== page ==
Plastic pollution: for the French Academy of Sciences, the need for a breakthrough approach #163


In a report published at the end of March 2021, the French Academy of Sciences takes stock of the role of plastics in the world and the extent of the pollution they cause. In view of the worrying findings, it presents a series of recommendations, first of all setting out the conditions for the rational use and production of these polymers, which have become essential in many fields.

The series of recommendations targets all levels of the production-use chain of the plastic industry. Thus, in addition to the essential selective sorting at the individual level and the information of the citizens which must accompany it, the Academy insists on the efforts to be made by the industrial actors, to rethink in a radical way the production of plastics and to reduce the pollution at the source.

This approach must necessarily be part of a joint action involving also politicians and economists. This includes replacing commodity plastics – a real challenge because they are more stable and cheaper to manufacture – , taking into account the recycling of plastics from their design, by providing for marking to facilitate sorting, fighting against programmed obsolescence, promoting recyclable plastics by introducing taxes on the polluter-pays principle and, in general, to reduce their production, whether by banning the use of polymers or unnecessary additives (especially for the manufacture of colored plastics), by stopping the manufacture of small objects when substitute products exist, or by banning over-packaging.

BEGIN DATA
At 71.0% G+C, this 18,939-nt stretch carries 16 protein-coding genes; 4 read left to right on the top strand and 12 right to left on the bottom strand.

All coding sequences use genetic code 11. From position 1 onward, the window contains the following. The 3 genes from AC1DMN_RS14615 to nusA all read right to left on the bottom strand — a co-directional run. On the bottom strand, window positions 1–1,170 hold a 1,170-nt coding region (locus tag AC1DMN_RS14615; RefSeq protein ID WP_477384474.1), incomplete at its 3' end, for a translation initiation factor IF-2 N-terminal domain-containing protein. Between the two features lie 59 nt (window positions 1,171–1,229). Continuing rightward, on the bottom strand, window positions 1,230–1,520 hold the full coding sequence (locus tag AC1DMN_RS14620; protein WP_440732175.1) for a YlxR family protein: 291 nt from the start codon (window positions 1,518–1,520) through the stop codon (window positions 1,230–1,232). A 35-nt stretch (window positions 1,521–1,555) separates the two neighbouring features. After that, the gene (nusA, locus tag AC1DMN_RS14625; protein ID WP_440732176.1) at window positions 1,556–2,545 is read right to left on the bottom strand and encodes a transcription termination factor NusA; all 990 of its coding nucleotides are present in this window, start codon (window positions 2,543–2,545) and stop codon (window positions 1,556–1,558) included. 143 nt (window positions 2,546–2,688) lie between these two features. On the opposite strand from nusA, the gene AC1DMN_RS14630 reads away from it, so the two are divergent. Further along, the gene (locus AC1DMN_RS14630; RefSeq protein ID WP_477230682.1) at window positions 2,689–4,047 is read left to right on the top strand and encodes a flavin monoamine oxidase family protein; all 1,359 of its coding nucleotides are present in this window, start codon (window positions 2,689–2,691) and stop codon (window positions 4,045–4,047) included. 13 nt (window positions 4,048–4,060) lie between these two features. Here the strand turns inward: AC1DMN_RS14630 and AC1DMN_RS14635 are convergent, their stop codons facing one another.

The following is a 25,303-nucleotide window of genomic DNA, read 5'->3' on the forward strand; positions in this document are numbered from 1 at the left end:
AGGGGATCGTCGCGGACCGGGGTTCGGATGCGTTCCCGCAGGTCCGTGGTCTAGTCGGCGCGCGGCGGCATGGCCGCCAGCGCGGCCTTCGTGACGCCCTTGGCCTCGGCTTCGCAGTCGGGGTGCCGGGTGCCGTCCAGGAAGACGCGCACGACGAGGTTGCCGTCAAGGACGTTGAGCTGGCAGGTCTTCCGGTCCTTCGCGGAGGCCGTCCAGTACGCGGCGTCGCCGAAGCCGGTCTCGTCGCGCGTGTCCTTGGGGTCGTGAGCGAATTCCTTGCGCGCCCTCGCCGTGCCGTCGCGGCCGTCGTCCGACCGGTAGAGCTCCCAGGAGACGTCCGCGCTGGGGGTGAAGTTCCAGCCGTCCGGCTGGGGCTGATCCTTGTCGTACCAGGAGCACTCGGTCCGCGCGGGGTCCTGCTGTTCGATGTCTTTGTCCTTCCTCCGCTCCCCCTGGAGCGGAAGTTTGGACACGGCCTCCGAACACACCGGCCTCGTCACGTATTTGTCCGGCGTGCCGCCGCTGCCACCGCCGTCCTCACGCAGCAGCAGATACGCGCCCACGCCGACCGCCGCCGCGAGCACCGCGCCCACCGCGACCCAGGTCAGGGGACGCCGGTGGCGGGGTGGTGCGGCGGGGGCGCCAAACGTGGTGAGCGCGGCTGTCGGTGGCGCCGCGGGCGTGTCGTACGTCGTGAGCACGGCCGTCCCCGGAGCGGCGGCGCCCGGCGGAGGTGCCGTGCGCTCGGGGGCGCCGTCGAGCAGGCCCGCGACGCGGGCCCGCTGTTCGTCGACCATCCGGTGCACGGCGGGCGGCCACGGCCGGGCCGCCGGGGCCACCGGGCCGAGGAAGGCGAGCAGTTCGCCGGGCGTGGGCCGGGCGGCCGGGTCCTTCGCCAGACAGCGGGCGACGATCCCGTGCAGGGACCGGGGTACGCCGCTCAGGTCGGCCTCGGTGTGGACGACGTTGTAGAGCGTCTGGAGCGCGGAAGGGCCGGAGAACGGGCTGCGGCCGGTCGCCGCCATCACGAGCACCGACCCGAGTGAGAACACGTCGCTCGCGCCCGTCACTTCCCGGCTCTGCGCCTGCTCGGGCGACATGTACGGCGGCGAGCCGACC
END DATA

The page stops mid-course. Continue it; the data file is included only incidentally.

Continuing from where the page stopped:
The Academy also stresses that the transition of the plastic industry towards a necessary circular economy must be accompanied by a precise understanding of the fate of plastic waste and its impact on health and the environment. It recommends the development of an ambitious program of fundamental and applied research on a global scale, in which French research could play a leading role. For example, studies on polymer chemistry should lead to the development of products and methods that guarantee better recycling.

In terms of ecology, the Academy stresses the need to better document the global biogeochemical cycle of plastic waste, and in particular the phenomena of fragmentation and degradation of this poorly managed waste leading to the production of micro- and nano-debris that eventually end up in tens of millions of tons in the oceans.

Finally, from a health point of view, new research must be undertaken to assess the impact of plastic waste on ecosystems and living beings, by deepening the studies which, until now, are still very insufficient.

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